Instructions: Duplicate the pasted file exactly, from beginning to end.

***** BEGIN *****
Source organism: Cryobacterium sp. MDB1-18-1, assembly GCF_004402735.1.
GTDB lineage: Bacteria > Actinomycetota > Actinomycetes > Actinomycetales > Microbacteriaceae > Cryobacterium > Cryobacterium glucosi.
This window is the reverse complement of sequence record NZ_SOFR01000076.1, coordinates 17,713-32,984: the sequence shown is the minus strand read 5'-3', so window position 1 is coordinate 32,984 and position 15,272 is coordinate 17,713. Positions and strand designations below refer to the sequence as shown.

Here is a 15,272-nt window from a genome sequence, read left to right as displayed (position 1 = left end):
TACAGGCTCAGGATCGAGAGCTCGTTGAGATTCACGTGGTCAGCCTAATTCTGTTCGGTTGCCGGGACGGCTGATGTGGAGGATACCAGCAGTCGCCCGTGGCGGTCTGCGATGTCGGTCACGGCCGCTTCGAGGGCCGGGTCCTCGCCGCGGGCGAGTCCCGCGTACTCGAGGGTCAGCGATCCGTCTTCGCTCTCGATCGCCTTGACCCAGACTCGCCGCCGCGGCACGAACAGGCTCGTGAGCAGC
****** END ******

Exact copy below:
Source organism: Cryobacterium sp. MDB1-18-1, assembly GCF_004402735.1.
GTDB lineage: Bacteria > Actinomycetota > Actinomycetes > Actinomycetales > Microbacteriaceae > Cryobacterium > Cryobacterium glucosi.
This window is the reverse complement of sequence record NZ_SOFR01000076.1, coordinates 17,713-32,984: the sequence shown is the minus strand read 5'-3', so window position 1 is coordinate 32,984 and position 15,272 is coordinate 17,713. Positions and strand designations below refer to the sequence as shown.

Here is a 15,272-nt window from a genome sequence, read left to right as displayed (position 1 = left end):
TACAGGCTCAGGATCGAGAGCTCGTTGAGATTCACGTGGTCAGCCTAATTCTGTTCGGTTGCCGGGACGGCTGATGTGGAGGATACCAGCAGTCGCCCGTGGCGGTCTGCGATGTCGGTCACGGCCGCTTCGAGGGCCGGGTCCTCGCCGCGGGCGAGTCCCGCGTACTCGAGGGTCAGCGATCCGTCTTCGCTCTCGATCGCCTTGACCCAGACTCGCCGCCGCGGCACGAACAGGCTCGTGAGCAGC